The diversity of the individuals belonging to the LGBT community is very large. Though the LGBTI individuals are grouped together, a great variation in the experiences and identities are being observed, which are influenced by age, geographical location, ethnicity, and socioeconomic status. No doubt, that these individuals have different identities and status but the experience and events regarding discrimination and stigma are almost the same for the individuals belonging to the LGBTI community. The fear of facing discrimination, as well as, stigma often make these individuals more stressful and depressed (Ard & Makadon, 2012). Moreover, it has been observed that the suicide rates are generally higher in the LGBT individuals as compared to the others. So, in this essay we are going to discuss the various contributing factors and issues that are responsible for the high rates of suicides and have major impacts on the lives of the individuals belonging to the LGBT community.
Homophobia that can be defined as the fear, as well as, dislike of the people belonging to the LGBT community, and heterosexism, which is the belief underlying the fact that the heterosexuality is required norm, and it should be assumed as for granted are considered to be the major and common factors for generating negative attitudes towards the LGBT individuals. Moreover, homophobia that is prevalent over the world, challenges the normal lives of both the homosexuals, as well as, heterosexuals personally and socially (Alexander, Parker, & Schwetz, 2015). It has been observed that homophobia is the reason of creating splits between friendships and families, leads to the destruction of the one’s reputation and career, incites suicide and violence, and hinders the process of flourishing as communities and individuals (Skerrett, Kõlves, & De Leo, 2015). Moreover, various studies have shown that the rates of attempted suicide, as well as, suicidal ideation is comparatively higher among the individuals belonging to the LGBT community than the individuals belonging to the general population. Research, as well as, real life events has found that the LGBT individuals possess a high risk of having anxiety, substance abuse, depression, suicidal thoughts, and self harming in comparison to the heterosexual individuals (Figueiredo & Abreu, 2015). Moreover, studies have also shown that the non-heterosexual individuals experiences twice as much violence or abuse involving physical, sexual, emotional, or mental in comparison to the heterosexual counterparts. This discrimination and prejudice contributes towards adding an additional risk on top of the various factors including biological, environmental, social, and psychological that are responsible for causing anxiety, depression, attempt to suicide, as well as, suicidal ideations (Bouris, Everett, Heath, Elsaesser, & Neilands, 2016).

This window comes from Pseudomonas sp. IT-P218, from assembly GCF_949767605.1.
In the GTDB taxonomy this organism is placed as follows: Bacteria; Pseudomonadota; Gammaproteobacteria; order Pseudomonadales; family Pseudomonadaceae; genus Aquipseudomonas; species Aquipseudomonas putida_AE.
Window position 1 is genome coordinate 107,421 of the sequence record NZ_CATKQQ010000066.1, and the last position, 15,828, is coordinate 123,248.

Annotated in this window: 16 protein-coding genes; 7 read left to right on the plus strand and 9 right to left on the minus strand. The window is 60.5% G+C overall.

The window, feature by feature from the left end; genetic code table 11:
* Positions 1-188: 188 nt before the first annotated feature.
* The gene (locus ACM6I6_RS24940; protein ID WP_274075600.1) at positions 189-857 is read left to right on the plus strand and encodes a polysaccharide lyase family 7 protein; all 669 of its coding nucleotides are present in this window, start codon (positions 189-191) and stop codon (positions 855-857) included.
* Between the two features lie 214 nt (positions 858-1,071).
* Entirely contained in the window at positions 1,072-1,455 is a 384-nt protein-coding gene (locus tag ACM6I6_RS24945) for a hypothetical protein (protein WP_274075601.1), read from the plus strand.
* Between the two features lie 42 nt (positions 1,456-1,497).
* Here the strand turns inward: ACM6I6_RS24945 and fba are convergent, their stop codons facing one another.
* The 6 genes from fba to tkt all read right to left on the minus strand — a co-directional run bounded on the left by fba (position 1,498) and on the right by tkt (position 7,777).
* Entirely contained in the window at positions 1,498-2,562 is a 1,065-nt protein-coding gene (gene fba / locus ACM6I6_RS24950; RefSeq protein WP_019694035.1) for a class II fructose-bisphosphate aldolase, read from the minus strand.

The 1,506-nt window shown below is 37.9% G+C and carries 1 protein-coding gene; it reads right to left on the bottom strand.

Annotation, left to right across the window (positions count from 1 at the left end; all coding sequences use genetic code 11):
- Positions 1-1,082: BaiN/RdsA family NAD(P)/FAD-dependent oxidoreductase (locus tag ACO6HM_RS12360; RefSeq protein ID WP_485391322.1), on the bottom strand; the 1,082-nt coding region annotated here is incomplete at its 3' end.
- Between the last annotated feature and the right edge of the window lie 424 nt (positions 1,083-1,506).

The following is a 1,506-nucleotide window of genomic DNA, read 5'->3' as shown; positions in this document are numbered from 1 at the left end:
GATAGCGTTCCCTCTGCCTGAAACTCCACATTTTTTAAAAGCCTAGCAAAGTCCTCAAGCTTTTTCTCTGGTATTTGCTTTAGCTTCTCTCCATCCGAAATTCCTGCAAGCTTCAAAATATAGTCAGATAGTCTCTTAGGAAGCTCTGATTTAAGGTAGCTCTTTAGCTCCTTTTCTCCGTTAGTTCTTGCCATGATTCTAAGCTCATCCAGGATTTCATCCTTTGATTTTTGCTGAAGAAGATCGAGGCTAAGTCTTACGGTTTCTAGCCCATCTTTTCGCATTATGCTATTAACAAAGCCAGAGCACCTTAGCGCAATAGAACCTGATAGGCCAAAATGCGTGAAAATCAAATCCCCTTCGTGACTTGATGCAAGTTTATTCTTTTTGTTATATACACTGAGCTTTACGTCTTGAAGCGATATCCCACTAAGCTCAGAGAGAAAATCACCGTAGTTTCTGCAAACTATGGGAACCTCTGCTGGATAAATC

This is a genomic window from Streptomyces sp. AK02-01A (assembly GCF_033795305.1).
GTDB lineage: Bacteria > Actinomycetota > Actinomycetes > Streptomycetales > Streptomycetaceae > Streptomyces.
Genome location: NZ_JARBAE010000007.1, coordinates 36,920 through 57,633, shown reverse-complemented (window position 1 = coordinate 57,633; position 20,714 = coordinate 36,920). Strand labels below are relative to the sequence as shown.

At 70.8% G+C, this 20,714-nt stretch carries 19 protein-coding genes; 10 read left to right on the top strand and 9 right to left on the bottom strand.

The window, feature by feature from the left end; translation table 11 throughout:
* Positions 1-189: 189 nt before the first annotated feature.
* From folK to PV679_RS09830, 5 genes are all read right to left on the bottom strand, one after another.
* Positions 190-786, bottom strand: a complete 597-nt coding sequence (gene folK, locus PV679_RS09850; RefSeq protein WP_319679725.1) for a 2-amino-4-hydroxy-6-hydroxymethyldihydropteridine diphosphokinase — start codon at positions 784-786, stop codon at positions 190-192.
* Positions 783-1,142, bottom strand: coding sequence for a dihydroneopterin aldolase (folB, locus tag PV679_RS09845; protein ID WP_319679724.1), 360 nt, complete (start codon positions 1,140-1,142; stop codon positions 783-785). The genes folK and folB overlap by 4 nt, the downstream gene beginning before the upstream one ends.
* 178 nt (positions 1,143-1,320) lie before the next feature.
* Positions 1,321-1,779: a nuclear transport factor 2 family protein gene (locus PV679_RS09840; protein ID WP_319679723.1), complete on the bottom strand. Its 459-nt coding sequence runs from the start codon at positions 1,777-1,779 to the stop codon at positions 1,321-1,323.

Suicide is considered to be the second leading reason of mortality among the youths mostly in the age of 10 years to 24 years. However, these suicidal rates are about 4 times higher in the LGBT youths than the straight peers. Studies have shown that the attempts to suicide by the LGBT individuals have 4 to 6 times higher chances of causing injury, overdose, or poisoning, which requires the immediate treatment in comparison to the straight peers. Further, the studies have shown that around half of the transgender youth population have serious suicidal ideation and thought of committing suicides, and about one quarter of them were reported to made a suicide attempt ("Facts About Suicide", 2016). There are various factors that are responsible for higher rates of suicidal attempts and suicidal ideation amongst LGBTI individuals when compared to the general population. Negative attitudes and behaviors towards the individuals belonging to the lesbian, gay, bisexual, transgender, and intersexual community put them at a higher risk for having suicidal attempts and suicidal ideation (Yadegarfard, Meinhold-Bergmann, & Ho, 2014). It has been observed that the LGBTI individuals experience discrimination and stigma throughout their life spans, as well as, are potential targets of physical and sexual harassment, assault, harassment, and hate crimes. Further in the population of the LGBT individuals, about 75% of the individuals in the community setting were found to suffer from verbal harassment. Whereas, one-in-seven experienced physical attacks. Other contributing factor that was considered to be causing agent for high suicide risks of LGBTI individuals was internalized homophobia (Gibbs & Goldbach, 2015). Moreover, family support is also considered to be the main LGBT suicidal risk factor. Studies have shown that the LGBT individuals who experienced severe rejection from their families had 8 times higher rates of suicidal attempts as compared to the peers belonging to the families who showed no or little rejection (Falletti, 2014). It has also been observed that LGBT individuals have higher risk of facing violence in comparison to the general population. Violence can involve behaviors like bullying, harassment, teasing, and physical assault, which are contributing towards the suicidal attempts of the LGBT individuals. (Khoury, 2014)